If you’re looking for an inspirational blog post to start off your day, this one might not be for you. It’s dark and rainy as I write this, so don’t expect a lot of literary sunshine.
You see, I went to a funeral, yesterday, which is nothing new… I go to them all the time as a preacher and chaplain. Heck, it’s a common thing to go to more funerals as one gets older, and I’m certainly getting older. After a while everybody you know starts dying off.
But a common worry – yes, a worry – struck me as I sat in the funeral home chapel. It’s a low rumble of a fear that is noticeable only to me, but one that seems to be growing in intensity with every funeral I attend.
It’s the fear that no one will come to my funeral.
Take it however you want, but every time I go to a funeral and see empty seats in the chapel or church sanctuary, I wonder what it will be like when I die. Will I have affected the lives of enough people to warrant my life being memorialized or celebrated?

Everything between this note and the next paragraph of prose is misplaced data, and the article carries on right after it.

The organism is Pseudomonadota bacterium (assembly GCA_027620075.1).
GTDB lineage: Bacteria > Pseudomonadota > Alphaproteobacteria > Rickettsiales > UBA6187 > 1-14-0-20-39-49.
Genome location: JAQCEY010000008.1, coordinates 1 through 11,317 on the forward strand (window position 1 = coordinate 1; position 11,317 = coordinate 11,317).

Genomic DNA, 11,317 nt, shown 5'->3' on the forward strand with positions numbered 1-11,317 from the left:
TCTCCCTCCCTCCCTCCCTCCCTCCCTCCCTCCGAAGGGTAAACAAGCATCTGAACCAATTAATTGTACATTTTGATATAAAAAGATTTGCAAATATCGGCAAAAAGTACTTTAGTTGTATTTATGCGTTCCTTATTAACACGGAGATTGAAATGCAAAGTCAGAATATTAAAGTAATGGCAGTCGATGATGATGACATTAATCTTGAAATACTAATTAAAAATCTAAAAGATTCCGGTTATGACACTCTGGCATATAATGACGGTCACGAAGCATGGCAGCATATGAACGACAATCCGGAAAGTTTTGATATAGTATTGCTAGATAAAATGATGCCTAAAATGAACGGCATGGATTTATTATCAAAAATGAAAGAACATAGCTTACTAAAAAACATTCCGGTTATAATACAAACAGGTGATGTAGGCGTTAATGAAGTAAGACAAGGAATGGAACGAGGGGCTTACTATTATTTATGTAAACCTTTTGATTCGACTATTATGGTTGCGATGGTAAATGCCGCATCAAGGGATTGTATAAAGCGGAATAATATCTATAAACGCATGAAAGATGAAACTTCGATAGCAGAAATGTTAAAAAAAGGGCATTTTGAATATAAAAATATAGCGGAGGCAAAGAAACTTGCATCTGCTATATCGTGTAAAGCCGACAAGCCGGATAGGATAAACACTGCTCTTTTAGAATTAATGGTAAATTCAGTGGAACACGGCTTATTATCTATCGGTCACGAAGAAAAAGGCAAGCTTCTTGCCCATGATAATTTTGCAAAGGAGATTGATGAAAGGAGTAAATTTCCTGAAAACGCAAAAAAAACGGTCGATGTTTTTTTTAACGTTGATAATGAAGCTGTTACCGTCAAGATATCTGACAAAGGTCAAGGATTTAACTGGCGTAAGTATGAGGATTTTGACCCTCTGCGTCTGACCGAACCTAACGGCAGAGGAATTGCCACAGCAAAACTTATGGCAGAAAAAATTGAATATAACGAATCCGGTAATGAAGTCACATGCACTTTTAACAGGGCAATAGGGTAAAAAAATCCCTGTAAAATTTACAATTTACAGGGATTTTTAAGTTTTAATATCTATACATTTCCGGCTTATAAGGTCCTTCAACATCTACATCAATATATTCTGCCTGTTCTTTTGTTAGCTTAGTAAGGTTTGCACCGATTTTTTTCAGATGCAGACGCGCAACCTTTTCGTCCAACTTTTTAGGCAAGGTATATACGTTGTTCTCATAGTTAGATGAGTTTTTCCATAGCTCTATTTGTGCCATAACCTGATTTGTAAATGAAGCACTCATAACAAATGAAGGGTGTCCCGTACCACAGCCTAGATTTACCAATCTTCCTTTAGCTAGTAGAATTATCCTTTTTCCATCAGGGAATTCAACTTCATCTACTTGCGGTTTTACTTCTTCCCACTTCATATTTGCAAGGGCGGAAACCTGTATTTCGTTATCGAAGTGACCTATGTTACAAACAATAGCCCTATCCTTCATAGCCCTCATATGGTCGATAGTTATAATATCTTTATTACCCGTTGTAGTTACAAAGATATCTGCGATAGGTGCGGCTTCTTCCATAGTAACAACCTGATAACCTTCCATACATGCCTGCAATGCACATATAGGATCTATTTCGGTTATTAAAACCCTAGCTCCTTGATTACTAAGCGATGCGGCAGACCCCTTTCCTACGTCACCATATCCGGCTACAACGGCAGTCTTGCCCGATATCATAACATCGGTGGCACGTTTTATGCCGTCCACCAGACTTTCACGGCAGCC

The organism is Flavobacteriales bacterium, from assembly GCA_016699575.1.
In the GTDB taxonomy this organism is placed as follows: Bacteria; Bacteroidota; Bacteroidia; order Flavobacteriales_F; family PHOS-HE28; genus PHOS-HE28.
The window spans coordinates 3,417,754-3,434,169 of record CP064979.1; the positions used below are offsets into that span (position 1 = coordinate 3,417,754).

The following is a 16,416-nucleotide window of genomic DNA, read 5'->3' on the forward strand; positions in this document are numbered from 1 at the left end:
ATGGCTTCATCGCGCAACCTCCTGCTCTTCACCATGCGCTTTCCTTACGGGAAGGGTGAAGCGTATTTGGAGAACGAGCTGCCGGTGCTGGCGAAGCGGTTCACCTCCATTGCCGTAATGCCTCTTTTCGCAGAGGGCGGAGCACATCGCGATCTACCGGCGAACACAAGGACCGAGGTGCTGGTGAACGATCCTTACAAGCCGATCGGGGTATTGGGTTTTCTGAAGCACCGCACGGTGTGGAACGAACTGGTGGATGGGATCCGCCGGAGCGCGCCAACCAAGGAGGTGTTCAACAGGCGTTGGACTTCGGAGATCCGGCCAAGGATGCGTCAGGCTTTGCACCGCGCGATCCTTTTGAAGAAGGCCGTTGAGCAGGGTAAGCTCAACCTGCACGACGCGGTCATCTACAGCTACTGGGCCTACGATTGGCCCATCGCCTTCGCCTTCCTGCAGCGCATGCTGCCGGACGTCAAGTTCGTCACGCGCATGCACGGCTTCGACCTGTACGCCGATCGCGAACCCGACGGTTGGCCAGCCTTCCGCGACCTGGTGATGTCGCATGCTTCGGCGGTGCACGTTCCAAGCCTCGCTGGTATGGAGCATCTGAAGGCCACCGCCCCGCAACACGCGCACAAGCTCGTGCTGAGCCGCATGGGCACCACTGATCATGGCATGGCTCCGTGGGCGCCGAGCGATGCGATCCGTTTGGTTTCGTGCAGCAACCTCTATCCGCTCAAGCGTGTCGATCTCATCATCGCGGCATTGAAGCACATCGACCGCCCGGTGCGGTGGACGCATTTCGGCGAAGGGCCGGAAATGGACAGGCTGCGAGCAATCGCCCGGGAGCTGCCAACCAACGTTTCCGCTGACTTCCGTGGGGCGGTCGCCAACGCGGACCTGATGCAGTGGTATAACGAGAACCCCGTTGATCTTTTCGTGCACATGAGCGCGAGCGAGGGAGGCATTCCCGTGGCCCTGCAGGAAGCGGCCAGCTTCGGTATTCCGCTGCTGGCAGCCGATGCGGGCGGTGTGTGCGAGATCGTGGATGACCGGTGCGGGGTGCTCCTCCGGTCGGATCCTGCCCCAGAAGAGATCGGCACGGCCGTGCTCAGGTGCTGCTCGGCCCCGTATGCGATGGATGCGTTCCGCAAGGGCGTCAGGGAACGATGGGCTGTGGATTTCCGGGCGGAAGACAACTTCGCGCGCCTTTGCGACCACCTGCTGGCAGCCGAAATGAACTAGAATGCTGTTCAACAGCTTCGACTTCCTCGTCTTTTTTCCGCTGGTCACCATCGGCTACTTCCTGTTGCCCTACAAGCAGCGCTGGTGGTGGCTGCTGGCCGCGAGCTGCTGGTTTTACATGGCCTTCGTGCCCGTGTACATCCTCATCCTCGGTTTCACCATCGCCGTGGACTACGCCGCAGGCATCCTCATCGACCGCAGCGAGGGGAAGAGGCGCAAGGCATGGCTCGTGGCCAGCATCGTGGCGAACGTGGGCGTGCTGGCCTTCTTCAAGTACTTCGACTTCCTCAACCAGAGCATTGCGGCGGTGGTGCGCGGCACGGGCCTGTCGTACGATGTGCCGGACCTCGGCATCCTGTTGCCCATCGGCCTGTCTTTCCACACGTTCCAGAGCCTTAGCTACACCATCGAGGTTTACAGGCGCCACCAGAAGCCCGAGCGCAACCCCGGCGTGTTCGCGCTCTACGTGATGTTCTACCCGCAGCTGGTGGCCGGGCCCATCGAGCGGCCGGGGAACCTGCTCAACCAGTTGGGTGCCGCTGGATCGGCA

Don’t get me wrong; I’m not a King Herod who wishes people to mourn when I die. No, all I’m afraid of is that I will not have made a big enough difference to be missed.
A good name [is] better than precious ointment; and the day of death than the day of one’s birth. – Ecclesiastes 7:1
I’m not afraid of dying, per se; I’m afraid of dying having not done enough to be missed when I’m gone.
Do any of you ever feel this way?